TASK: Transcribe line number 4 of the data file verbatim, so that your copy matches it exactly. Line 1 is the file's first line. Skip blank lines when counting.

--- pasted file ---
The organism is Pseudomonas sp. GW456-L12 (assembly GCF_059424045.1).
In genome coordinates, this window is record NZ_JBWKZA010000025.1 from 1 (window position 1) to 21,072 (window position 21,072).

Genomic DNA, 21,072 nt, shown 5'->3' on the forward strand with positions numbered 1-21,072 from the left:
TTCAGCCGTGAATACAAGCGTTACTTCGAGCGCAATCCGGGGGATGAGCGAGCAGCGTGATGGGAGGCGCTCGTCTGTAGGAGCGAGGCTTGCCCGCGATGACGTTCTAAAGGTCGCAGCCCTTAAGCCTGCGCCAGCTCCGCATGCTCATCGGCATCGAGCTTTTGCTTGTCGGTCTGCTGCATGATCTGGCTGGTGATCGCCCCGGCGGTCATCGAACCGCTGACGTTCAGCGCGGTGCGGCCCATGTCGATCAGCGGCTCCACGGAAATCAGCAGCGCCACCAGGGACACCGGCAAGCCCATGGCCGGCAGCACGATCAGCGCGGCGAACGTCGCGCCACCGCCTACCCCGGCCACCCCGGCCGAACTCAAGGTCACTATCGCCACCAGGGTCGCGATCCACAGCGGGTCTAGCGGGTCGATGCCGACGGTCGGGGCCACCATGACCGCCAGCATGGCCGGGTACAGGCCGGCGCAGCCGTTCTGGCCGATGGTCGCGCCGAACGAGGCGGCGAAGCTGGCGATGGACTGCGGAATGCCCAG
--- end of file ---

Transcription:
TTCAGCCGTGAATACAAGCGTTACTTCGAGCGCAATCCGGGGGATGAGCGAGCAGCGTGATGGGAGGCGCTCGTCTGTAGGAGCGAGGCTTGCCCGCGATGACGTTCTAAAGGTCGCAGCCCTTAAGCCTGCGCCAGCTCCGCATGCTCATCGGCATCGAGCTTTTGCTTGTCGGTCTGCTGCATGATCTGGCTGGTGATCGCCCCGGCGGTCATCGAACCGCTGACGTTCAGCGCGGTGCGGCCCATGTCGATCAGCGGCTCCACGGAAATCAGCAGCGCCACCAGGGACACCGGCAAGCCCATGGCCGGCAGCACGATCAGCGCGGCGAACGTCGCGCCACCGCCTACCCCGGCCACCCCGGCCGAACTCAAGGTCACTATCGCCACCAGGGTCGCGATCCACAGCGGGTCTAGCGGGTCGATGCCGACGGTCGGGGCCACCATGACCGCCAGCATGGCCGGGTACAGGCCGGCGCAGCCGTTCTGGCCGATGGTCGCGCCGAACGAGGCGGCGAAGCTGGCGATGGACTGCGGAATGCCCAG